women journalists In recounting her ex
periences. "It broadened my views ol
life and taught mo that thu best people of
every nation aro tho common people; tho
best school, hardship," ills. Crawford
Is a strong, vigorous woman, with snow
whlt6 hair, dark eyes, with much of the
native wit In tho corners of her deter
mined mouth. She has written since she
was 18, years old. With her brilliant
husband, who is said to have been the
original of Worthington In Thackeray's
"Pcndenuts," sho has always had tho so
cloty of thinkers. Ho was a strong antl
consci vath a long before tho Republican
party camo in power. Intimate with its
leaders, Mrs. Crawford had a rich fund
of 'anecdote to draw ujkhi when thoy as
sumed tho reins of government, and bet
letters have always been widely quoted.
Her woi k, bowover, had been insepara
ble from that of her husband until hit
death iu 1WJ3, when sho assumed his po
sition, which sho retains vjfth a strength
that is universally recognized. Tho Lou
efea Daily News furaisbe her a special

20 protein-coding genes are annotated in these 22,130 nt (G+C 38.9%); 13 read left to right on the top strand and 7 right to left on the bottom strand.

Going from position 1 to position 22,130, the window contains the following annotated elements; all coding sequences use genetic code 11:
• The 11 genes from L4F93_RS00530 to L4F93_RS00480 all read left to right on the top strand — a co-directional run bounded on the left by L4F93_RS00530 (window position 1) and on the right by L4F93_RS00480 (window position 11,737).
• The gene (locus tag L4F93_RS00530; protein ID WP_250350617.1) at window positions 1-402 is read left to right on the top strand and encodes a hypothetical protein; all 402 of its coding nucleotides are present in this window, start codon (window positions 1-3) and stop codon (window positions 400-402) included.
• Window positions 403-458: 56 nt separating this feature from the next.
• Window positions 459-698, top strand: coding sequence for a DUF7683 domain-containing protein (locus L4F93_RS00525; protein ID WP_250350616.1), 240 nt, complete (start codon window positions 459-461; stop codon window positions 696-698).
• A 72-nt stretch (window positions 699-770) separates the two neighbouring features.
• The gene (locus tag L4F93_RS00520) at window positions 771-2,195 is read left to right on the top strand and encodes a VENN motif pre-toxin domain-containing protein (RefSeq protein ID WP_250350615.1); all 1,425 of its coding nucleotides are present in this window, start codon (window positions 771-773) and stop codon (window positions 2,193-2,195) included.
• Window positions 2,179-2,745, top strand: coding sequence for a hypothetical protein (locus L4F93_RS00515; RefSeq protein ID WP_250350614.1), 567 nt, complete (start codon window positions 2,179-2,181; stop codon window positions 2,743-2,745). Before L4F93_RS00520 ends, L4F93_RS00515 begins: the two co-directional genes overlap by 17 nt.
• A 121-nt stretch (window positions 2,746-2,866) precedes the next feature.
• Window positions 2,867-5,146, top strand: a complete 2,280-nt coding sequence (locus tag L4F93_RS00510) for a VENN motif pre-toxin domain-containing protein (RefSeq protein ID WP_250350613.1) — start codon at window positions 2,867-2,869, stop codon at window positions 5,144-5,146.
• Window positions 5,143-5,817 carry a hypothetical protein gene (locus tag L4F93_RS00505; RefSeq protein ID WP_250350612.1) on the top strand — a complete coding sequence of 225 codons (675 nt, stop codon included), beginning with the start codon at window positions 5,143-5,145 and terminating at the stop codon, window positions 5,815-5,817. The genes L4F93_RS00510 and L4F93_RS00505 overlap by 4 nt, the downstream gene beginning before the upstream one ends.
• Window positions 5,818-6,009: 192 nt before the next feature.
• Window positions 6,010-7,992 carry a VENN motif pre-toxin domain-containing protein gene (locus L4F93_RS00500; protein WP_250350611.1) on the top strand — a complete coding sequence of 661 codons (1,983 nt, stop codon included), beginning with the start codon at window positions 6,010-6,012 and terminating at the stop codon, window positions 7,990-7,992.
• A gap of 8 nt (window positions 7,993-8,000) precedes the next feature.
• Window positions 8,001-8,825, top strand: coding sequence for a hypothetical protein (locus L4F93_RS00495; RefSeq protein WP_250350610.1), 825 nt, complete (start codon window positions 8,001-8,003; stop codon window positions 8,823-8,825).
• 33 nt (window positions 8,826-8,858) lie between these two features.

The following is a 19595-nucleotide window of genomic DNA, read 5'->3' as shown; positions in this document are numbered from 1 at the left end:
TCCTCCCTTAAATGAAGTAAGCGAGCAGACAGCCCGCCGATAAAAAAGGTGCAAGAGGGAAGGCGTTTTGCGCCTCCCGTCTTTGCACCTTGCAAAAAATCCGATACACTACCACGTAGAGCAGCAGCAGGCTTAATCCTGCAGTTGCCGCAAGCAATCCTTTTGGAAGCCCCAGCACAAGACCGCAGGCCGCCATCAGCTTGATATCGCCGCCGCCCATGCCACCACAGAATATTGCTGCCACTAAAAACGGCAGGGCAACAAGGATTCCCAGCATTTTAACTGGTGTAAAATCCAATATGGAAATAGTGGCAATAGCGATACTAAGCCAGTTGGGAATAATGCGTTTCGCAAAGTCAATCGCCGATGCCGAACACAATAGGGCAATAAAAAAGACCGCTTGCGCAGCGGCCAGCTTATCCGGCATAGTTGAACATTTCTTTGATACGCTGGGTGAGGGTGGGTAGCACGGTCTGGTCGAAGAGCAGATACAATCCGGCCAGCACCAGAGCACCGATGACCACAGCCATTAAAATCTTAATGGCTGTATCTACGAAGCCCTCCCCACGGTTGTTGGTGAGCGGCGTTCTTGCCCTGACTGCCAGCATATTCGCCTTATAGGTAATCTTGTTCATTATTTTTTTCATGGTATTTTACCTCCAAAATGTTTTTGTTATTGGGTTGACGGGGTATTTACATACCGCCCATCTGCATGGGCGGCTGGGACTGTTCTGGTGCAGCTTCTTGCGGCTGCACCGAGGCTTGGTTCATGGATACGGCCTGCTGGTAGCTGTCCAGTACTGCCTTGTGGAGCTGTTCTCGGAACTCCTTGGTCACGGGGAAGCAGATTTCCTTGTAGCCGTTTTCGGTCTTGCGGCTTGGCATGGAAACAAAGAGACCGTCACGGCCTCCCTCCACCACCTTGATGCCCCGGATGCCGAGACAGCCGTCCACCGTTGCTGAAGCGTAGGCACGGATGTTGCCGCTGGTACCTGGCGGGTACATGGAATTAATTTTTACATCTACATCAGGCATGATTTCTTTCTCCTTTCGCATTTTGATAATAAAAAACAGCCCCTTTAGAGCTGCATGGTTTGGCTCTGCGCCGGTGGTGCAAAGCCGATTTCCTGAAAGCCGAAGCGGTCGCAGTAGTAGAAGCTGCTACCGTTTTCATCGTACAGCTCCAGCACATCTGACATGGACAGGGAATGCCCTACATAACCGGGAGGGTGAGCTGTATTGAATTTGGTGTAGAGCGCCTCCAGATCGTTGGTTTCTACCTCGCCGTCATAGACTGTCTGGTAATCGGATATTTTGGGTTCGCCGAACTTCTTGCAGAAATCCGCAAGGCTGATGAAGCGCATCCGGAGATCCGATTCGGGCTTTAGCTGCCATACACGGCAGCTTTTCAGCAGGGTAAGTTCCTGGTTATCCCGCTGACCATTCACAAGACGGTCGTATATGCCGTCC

w4m ' a out etm.900 a year. She
sonds every night two columns of mat
ter, Her nod assists hor, but It is rarely
that oho lea es hor olllco lieforo 1 or 9
o'clock Iu tho morning. Mrs. Crawford
Is particularly Htnmg In political sub-
Iects, and Is writing a "History of tho
touch Revolution." For many years
sho has Ikmii noorrcspnmlciitof Tho Now
York Tribune. English journals pay 111h
crally, much mora ho than American
nowapaorH, who in turn pay Iwttor than
the Frcnoh press. In all probability Mrs.
Crawford commands tho highest salary
of any woman journalist.
"What do you think of Journalism as
a profession for womenf' was asked Mrs.
Crawford as sho sat in hor pleasant
salon, on whoso walls hang her portrait
painted when she was 81, by Taguaulul,
who perpetuated the beauty of many
Amorican belles iu his "Nino Muses," at
the Metropolitan museum.
"Well, I should ray the first requisite
was a giant constitution," was tho reply.
"A woman of dollcato physlquo may do
good work by spoils, but the ceaseless
grind of tho regular Journalistic life re
quires tho strongest constitution. I know
I could never havo omlurod what I havo
had I less physlquo. Tboro is no raco bo
vigorous as tho Irish. Tho English havo
not half their endurance. I llvo on tho
simplest food rlco, vegetables; and cat